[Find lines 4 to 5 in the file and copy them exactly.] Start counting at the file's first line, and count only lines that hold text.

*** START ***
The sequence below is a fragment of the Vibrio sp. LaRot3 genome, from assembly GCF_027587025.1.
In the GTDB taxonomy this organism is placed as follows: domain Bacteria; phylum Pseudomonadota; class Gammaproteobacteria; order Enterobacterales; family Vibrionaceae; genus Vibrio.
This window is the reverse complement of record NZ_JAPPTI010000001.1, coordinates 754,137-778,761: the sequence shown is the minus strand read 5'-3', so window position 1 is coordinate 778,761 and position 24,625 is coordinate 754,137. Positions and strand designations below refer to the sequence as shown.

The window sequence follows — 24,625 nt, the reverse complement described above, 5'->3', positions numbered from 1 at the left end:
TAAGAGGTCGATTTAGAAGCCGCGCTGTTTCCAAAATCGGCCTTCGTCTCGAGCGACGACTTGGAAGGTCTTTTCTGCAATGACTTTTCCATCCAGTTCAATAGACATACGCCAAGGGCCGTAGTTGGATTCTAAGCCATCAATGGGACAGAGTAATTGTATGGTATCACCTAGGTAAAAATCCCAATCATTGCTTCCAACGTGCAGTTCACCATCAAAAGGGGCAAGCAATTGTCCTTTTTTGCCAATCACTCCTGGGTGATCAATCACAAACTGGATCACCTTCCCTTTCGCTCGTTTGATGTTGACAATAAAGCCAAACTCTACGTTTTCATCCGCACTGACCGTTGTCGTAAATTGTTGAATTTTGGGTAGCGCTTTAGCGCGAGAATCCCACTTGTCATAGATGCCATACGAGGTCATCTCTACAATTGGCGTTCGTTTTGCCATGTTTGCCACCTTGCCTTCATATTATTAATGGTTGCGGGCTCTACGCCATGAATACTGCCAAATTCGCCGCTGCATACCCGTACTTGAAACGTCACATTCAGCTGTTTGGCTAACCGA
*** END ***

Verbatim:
The window sequence follows — 24,625 nt, the reverse complement described above, 5'->3', positions numbered from 1 at the left end:
TAAGAGGTCGATTTAGAAGCCGCGCTGTTTCCAAAATCGGCCTTCGTCTCGAGCGACGACTTGGAAGGTCTTTTCTGCAATGACTTTTCCATCCAGTTCAATAGACATACGCCAAGGGCCGTAGTTGGATTCTAAGCCATCAATGGGACAGAGTAATTGTATGGTATCACCTAGGTAAAAATCCCAATCATTGCTTCCAACGTGCAGTTCACCATCAAAAGGGGCAAGCAATTGTCCTTTTTTGCCAATCACTCCTGGGTGATCAATCACAAACTGGATCACCTTCCCTTTCGCTCGTTTGATGTTGACAATAAAGCCAAACTCTACGTTTTCATCCGCACTGACCGTTGTCGTAAATTGTTGAATTTTGGGTAGCGCTTTAGCGCGAGAATCCCACTTGTCATAGATGCCATACGAGGTCATCTCTACAATTGGCGTTCGTTTTGCCATGTTTGCCACCTTGCCTTCATATTATTAATGGTTGCGGGCTCTACGCCATGAATACTGCCAAATTCGCCGCTGCATACCCGTACTTGAAACGTCACATTCAGCTGTTTGGCTAACCGA